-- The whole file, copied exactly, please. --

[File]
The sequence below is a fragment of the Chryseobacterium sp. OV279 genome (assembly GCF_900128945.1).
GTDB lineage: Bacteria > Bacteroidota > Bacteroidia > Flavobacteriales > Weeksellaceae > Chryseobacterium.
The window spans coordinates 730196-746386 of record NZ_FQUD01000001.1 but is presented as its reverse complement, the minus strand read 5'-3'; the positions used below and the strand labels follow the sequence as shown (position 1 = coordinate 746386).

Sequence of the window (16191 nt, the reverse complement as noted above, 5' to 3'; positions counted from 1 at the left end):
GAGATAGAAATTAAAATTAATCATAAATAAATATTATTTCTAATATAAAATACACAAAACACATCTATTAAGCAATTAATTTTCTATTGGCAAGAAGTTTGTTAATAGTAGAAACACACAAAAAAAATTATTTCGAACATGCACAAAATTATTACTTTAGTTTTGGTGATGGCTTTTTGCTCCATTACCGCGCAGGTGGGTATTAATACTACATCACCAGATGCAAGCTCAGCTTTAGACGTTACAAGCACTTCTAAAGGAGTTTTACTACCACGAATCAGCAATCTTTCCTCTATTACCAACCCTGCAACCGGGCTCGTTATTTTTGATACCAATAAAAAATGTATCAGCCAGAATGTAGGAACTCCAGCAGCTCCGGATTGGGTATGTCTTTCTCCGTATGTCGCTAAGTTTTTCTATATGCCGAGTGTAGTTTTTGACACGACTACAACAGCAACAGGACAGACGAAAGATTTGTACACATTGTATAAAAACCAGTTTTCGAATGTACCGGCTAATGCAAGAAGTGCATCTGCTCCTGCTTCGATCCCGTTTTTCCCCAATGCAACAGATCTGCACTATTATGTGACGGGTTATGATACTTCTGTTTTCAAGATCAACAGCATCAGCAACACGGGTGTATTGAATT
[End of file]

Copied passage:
The sequence below is a fragment of the Chryseobacterium sp. OV279 genome (assembly GCF_900128945.1).
GTDB lineage: Bacteria > Bacteroidota > Bacteroidia > Flavobacteriales > Weeksellaceae > Chryseobacterium.
The window spans coordinates 730196-746386 of record NZ_FQUD01000001.1 but is presented as its reverse complement, the minus strand read 5'-3'; the positions used below and the strand labels follow the sequence as shown (position 1 = coordinate 746386).

Sequence of the window (16191 nt, the reverse complement as noted above, 5' to 3'; positions counted from 1 at the left end):
GAGATAGAAATTAAAATTAATCATAAATAAATATTATTTCTAATATAAAATACACAAAACACATCTATTAAGCAATTAATTTTCTATTGGCAAGAAGTTTGTTAATAGTAGAAACACACAAAAAAAATTATTTCGAACATGCACAAAATTATTACTTTAGTTTTGGTGATGGCTTTTTGCTCCATTACCGCGCAGGTGGGTATTAATACTACATCACCAGATGCAAGCTCAGCTTTAGACGTTACAAGCACTTCTAAAGGAGTTTTACTACCACGAATCAGCAATCTTTCCTCTATTACCAACCCTGCAACCGGGCTCGTTATTTTTGATACCAATAAAAAATGTATCAGCCAGAATGTAGGAACTCCAGCAGCTCCGGATTGGGTATGTCTTTCTCCGTATGTCGCTAAGTTTTTCTATATGCCGAGTGTAGTTTTTGACACGACTACAACAGCAACAGGACAGACGAAAGATTTGTACACATTGTATAAAAACCAGTTTTCGAATGTACCGGCTAATGCAAGAAGTGCATCTGCTCCTGCTTCGATCCCGTTTTTCCCCAATGCAACAGATCTGCACTATTATGTGACGGGTTATGATACTTCTGTTTTCAAGATCAACAGCATCAGCAACACGGGTGTATTGAATT